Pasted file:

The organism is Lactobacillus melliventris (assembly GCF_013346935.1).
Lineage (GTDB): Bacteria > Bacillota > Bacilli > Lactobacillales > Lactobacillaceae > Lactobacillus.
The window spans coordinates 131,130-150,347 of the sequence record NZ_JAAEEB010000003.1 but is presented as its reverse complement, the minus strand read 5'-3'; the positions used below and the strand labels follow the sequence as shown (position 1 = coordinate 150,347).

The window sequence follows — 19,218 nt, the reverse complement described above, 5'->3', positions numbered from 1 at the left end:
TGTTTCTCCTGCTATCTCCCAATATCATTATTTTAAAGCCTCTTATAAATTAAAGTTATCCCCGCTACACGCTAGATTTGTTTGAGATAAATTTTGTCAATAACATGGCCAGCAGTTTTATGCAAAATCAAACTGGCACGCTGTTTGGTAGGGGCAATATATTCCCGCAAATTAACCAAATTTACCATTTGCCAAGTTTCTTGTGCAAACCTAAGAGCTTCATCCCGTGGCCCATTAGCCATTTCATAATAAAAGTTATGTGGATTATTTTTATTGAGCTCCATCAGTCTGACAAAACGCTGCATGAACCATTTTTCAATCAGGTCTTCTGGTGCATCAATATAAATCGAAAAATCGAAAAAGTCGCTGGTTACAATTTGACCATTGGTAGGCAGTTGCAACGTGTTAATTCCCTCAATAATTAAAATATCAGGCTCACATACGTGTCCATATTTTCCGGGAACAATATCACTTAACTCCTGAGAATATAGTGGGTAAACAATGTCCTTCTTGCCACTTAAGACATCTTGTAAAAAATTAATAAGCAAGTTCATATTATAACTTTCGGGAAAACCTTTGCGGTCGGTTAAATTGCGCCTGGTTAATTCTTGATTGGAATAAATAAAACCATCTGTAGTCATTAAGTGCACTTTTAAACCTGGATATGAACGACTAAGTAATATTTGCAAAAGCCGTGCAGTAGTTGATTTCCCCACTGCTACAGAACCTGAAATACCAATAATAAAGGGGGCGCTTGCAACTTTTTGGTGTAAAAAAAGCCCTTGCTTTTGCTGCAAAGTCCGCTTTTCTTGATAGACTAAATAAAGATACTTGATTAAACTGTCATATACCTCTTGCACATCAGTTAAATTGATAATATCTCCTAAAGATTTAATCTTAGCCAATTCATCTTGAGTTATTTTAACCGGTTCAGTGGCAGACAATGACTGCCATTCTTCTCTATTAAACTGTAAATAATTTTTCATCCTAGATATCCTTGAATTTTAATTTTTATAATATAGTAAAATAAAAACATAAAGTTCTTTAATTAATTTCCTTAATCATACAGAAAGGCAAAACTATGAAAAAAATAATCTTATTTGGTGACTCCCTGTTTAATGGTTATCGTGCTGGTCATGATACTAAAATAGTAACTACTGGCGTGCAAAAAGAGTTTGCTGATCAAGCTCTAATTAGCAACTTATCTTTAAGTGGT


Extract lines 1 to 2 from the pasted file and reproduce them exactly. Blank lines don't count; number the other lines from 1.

The organism is Lactobacillus melliventris (assembly GCF_013346935.1).
Lineage (GTDB): Bacteria > Bacillota > Bacilli > Lactobacillales > Lactobacillaceae > Lactobacillus.